“Once you hit the send button the files can end up anywhere,” said Officer Goodwater. “Students often don’t realize the power of their electronic devices and the impact it can have on their lives if they make poor choices.”
Detective Goodwater also specializes in solving crimes against children. He talked to the students about the serious nature of child abuse and other crimes against children. He let them know it is appropriate to report these types of offenses so the proper authorities can get involved. Detective Goodwater’s visit supports the district’s Digital Citizenship program implemented to help students learn how to safely and appropriately use electronic devices in today’s technical world.

Lincoln High School students receive Exchange Club of Walla Walla Youth of the Month awards
Congratulations to Lincoln High School seniors Angel Martinez and Steven Lewis for receiving Exchange Club of Walla Walla Youth of the Month Awards for March.  Alternative Education Program (WWCC) seniors Selena Cisneros and Jackson Owens also received awards. These students will also be eligible to compete for the Exchange Club of Walla Walla Youth of the Year Award and a special $1,000 college scholarship. 2015-16 Youth of the Year Theme: “Responsible citizenship for a strong America.” Mark Higgins is the program coordinator.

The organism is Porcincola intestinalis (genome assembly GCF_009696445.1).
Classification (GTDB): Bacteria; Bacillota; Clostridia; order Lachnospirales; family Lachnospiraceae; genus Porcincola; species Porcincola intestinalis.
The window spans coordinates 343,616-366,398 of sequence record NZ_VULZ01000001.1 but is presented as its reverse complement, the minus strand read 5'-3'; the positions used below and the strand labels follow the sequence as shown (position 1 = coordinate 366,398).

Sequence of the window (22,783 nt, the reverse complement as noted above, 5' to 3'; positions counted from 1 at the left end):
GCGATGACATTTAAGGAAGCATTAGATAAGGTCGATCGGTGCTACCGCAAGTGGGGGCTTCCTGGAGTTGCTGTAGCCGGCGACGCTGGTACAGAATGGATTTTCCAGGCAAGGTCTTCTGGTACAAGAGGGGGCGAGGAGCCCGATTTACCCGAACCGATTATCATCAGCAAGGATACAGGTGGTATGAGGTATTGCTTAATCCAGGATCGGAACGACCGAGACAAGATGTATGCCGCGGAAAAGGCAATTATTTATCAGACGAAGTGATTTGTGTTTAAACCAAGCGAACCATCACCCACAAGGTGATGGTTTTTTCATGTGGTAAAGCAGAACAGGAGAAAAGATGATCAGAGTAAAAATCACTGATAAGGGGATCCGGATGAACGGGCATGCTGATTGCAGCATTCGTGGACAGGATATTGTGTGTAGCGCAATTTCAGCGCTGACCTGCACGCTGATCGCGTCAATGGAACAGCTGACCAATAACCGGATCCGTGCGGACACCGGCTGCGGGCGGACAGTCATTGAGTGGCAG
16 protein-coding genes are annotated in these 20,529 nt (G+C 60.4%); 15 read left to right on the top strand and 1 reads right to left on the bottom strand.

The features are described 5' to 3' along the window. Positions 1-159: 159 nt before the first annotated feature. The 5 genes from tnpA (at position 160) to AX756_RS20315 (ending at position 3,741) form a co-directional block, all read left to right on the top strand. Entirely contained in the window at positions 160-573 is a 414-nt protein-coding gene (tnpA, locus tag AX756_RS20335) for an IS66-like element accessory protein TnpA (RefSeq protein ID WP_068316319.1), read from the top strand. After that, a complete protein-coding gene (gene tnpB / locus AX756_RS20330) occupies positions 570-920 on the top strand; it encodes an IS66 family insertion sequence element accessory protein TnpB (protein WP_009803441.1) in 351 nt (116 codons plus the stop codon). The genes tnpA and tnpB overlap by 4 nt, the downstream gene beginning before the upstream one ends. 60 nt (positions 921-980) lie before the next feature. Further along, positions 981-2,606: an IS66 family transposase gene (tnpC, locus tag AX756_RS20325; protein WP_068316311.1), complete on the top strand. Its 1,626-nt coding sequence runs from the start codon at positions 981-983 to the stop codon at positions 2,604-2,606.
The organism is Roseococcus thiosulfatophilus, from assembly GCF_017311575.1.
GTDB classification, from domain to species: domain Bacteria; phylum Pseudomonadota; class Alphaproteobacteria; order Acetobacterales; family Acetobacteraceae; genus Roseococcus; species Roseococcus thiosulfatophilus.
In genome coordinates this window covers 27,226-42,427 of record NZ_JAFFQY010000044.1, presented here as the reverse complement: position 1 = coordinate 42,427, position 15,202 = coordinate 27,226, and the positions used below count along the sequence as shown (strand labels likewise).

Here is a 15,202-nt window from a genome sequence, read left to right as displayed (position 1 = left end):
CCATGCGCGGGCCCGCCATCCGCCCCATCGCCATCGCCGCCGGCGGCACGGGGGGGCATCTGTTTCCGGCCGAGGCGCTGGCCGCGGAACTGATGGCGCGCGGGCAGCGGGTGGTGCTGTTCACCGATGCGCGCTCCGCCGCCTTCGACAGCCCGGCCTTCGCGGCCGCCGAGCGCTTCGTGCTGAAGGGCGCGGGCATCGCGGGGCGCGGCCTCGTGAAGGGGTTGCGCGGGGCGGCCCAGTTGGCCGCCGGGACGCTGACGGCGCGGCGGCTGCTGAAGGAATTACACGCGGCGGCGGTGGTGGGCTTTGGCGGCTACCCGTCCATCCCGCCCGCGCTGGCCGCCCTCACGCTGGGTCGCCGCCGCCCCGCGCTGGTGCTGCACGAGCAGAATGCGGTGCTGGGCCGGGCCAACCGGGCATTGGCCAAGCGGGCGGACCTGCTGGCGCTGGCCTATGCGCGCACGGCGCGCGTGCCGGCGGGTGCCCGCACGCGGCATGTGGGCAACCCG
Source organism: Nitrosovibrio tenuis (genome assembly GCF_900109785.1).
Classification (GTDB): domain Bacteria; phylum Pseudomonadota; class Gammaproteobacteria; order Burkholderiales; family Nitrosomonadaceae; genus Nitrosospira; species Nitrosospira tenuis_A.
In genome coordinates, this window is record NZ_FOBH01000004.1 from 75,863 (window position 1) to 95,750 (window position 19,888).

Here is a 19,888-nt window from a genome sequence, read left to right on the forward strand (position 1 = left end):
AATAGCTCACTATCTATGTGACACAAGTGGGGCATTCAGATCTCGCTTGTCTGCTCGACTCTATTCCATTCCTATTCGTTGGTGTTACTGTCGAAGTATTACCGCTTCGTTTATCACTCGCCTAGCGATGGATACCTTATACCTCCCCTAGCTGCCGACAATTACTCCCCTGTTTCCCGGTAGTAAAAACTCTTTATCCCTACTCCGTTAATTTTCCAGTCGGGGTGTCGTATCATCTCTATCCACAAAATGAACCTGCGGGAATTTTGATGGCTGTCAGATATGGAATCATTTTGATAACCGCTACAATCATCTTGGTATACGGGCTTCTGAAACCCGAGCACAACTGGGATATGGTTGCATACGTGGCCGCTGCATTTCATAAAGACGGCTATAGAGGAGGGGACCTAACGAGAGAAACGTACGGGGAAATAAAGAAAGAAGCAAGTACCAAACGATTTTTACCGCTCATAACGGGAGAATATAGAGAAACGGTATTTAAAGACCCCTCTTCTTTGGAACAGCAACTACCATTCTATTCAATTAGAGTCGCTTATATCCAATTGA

Lewis is a senior at Lincoln High School with ambitions to attend the culinary arts program at WWCC. He has a 3.5 GPA and has nearly perfect attendance in the four years he has attended Lincoln High School. Steven has been active in Drama during his high school years, performing in Grease at the Power House Theatre.  When not involved in school, he stays busy taking care of his younger siblings and doing yard work.  Steven is a very kind, humble individual that never has a negative comment to say about anyone, according to Principal Marci Knauft. Angel Martinez is a four year Lincoln student. He has a 3.5 GPA and nearly perfect attendance during his high school career.  He is a quiet leader, both on and off the basketball court, according to Principal Marci Knauft. Despite school not coming easy to him, his self-motivation, personal drive and hard work have earned him top ranks among Lincoln graduates this year, said Knauft.